A third way – real objects
I won’t cover this very much in depth, but with sufficiently simple objects, one could actually instantiate real objects instead of doubles, and test an object against all its collaborators. This is, in my experience, the most common experience of working in Rails + ActiveRecord applications.
Classic vs Mockist testing: different strokes for different folks
As we saw above, the key difference between the mock and the stub (the double). The focus of the test in the mock case is on the messages being sent to the collaborators. The focus of the test when using the double is on the the subject under test (SUT).
Mocks and stubs/doubles are tools that we can use under the larger umbrellas of two TDD philosophical styles: classic vs mockist styles.
Classic TDDists like using doubles or real objects to test collaborators.
From personal experience, testing classicly is oftentimes the path of least resistance. There isn’t expectation setup and verification that mockist testing requires of you.
Classic TDD sometimes results in creating objects that reveal state – note how the BookUpdater needed to expose an updated? method.
Setting up the state of the world prior to your test may be complex, requiring setting up all the objects in your universe. This can be a huge pain (has anybody ever had this problem with overcomplicated Rails models with spidery associations? Raise your hands…). Classicists may argue that the root cause here is not paying attention to your model architecture, and having too many associations is an antipattern. Alternatively, classicists oftentimes generate test factories (e.g. Rails’ FactoryGirl gem) to manage test setup.
Tests tend to be treatable more like black boxes, testable under isolation (due to verifications on object state) and are more resistant to refactoring.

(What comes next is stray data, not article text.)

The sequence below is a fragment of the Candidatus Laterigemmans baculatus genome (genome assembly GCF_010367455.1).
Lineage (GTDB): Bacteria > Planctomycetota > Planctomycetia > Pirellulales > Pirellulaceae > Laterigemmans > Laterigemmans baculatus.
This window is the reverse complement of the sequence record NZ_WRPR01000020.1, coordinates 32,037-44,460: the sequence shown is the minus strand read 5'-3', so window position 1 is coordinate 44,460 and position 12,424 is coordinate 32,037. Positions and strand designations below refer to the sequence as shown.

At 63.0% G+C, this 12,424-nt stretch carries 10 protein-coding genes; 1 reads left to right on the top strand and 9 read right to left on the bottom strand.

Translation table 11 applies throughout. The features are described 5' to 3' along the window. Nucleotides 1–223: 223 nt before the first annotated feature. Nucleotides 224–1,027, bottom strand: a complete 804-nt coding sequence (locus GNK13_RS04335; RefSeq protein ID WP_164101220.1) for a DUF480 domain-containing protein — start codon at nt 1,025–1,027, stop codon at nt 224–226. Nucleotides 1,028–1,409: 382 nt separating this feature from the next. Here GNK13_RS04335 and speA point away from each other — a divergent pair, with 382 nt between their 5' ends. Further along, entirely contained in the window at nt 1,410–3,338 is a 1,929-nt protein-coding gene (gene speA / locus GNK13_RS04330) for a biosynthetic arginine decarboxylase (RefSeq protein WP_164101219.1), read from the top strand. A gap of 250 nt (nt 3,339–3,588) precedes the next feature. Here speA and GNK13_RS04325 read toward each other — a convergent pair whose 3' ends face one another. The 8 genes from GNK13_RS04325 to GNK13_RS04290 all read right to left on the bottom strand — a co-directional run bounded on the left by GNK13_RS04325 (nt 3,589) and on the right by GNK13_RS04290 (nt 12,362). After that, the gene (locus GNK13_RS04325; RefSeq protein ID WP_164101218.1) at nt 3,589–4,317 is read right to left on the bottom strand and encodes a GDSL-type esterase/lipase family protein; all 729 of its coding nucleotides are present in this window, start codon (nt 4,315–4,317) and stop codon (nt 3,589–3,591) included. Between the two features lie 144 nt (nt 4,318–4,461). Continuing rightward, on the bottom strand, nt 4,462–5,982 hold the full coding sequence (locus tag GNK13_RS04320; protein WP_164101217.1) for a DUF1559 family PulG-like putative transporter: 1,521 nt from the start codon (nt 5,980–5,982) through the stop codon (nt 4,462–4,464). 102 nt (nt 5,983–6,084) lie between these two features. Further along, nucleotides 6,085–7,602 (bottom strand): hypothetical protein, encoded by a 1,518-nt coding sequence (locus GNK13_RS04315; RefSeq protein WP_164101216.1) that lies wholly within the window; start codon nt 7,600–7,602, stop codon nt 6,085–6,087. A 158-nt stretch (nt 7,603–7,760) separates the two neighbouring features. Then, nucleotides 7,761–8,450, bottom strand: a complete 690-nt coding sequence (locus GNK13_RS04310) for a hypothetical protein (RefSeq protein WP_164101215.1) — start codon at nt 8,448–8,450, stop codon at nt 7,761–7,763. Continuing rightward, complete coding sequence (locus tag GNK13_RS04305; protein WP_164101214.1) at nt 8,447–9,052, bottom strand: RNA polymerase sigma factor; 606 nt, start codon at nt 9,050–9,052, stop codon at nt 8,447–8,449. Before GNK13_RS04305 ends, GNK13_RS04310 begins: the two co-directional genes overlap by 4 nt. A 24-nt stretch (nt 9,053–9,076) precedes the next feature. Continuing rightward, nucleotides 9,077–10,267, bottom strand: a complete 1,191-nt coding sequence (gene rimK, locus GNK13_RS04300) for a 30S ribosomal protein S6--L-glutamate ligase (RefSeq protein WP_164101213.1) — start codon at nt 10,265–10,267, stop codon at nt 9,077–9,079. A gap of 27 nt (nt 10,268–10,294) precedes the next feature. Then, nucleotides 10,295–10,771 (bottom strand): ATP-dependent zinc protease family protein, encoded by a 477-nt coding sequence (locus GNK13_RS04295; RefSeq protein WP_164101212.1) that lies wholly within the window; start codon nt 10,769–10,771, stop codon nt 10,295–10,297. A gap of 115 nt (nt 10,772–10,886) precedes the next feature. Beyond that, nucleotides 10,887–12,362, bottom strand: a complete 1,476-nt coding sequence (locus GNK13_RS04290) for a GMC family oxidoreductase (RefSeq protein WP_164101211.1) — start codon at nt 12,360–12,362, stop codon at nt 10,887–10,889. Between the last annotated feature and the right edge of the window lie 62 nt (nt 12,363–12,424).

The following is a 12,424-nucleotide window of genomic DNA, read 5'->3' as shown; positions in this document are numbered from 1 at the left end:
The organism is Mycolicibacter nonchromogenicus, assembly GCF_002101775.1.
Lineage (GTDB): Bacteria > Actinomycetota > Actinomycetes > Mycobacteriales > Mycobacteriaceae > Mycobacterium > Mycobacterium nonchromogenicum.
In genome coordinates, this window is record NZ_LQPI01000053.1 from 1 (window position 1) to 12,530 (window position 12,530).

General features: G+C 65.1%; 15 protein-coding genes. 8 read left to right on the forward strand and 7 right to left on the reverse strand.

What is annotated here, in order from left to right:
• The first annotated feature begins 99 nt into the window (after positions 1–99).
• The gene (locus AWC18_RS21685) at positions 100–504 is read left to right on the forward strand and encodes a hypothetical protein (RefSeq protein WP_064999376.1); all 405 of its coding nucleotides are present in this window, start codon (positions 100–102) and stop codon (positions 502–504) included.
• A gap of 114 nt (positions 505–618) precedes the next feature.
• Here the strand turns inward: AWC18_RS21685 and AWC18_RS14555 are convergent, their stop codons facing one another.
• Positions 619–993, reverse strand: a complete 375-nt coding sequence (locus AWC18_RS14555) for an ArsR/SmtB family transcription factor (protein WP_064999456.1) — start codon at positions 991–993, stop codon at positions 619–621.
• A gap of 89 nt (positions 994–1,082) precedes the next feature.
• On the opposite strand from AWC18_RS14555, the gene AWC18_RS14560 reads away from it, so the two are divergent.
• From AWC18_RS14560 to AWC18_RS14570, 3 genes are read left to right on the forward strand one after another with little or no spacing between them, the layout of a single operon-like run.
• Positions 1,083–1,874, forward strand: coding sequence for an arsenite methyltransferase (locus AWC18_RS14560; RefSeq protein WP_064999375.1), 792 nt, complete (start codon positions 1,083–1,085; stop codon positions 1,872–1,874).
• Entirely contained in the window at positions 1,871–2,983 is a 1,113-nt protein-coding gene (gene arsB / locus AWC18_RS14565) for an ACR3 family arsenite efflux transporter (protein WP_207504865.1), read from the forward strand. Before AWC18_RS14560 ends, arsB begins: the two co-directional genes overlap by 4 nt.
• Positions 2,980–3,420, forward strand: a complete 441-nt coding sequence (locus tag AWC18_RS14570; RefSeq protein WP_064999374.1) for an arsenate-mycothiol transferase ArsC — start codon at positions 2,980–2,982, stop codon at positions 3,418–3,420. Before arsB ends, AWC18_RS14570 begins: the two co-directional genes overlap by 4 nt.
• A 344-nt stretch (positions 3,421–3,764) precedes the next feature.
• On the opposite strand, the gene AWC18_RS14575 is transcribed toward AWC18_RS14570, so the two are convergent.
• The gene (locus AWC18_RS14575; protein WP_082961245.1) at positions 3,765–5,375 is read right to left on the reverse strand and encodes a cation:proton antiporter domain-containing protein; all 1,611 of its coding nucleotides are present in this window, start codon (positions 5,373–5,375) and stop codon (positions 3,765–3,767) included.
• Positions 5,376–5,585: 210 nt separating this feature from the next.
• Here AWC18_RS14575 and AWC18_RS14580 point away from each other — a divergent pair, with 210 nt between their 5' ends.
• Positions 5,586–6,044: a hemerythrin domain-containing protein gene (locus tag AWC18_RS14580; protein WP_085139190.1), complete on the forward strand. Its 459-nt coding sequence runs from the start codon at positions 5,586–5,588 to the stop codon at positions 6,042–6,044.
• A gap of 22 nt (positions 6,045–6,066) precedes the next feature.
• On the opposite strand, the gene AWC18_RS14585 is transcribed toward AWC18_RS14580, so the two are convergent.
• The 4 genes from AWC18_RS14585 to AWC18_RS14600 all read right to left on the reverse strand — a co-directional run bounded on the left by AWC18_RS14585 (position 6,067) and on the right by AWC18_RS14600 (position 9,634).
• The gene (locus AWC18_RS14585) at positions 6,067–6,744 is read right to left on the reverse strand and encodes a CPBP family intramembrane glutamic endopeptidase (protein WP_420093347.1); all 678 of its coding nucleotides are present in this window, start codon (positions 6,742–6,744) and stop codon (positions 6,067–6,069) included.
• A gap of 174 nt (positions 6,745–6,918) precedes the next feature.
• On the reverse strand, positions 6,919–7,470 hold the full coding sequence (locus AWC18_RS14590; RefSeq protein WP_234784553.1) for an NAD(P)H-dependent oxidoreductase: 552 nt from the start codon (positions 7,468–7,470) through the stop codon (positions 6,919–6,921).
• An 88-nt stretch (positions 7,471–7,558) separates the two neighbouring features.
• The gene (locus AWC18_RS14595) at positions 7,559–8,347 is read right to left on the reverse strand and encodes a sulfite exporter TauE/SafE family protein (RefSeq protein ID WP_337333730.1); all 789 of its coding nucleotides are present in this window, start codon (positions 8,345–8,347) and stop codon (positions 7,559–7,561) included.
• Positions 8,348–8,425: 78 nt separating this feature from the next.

Mockist TDD utilizes mocks to verify behavior between objects and collaborators.
It can be argued to develop “purer” objects, that are mainly concerned with objects passing messages to each other. Fowler refers to these objects as preferring role-interfaces.
These tests are easier to set up, as they don’t require setting up the state of the world prior to test invocation.
Tests tend to be more coupled to implementation, and may be more difficult to refactor due to very specific requirements for message passing between collaborators.
Fowler brings up a point where being a mockist means that your objects prefer to Tell Don’t Ask. A nice side effect of TDA is you generally can avoid Demeter violations.
In coming from a classic TDD background, I’ve oftentimes viewed mockist testing with some suspicion, particularly around how much work is involved to bring them about. Over the years, I’ve warmed up to the usage of mockist testing, but have not been diligent enough at doing pure driving TDD with mocks. In reviewing Fowler’s comments, I’m intruiged at the possibilities of mockist TDD in affecting system design, particularly in their natural inclinations toward role interfaces. I look forward to trying pure mockist TDD in a future project.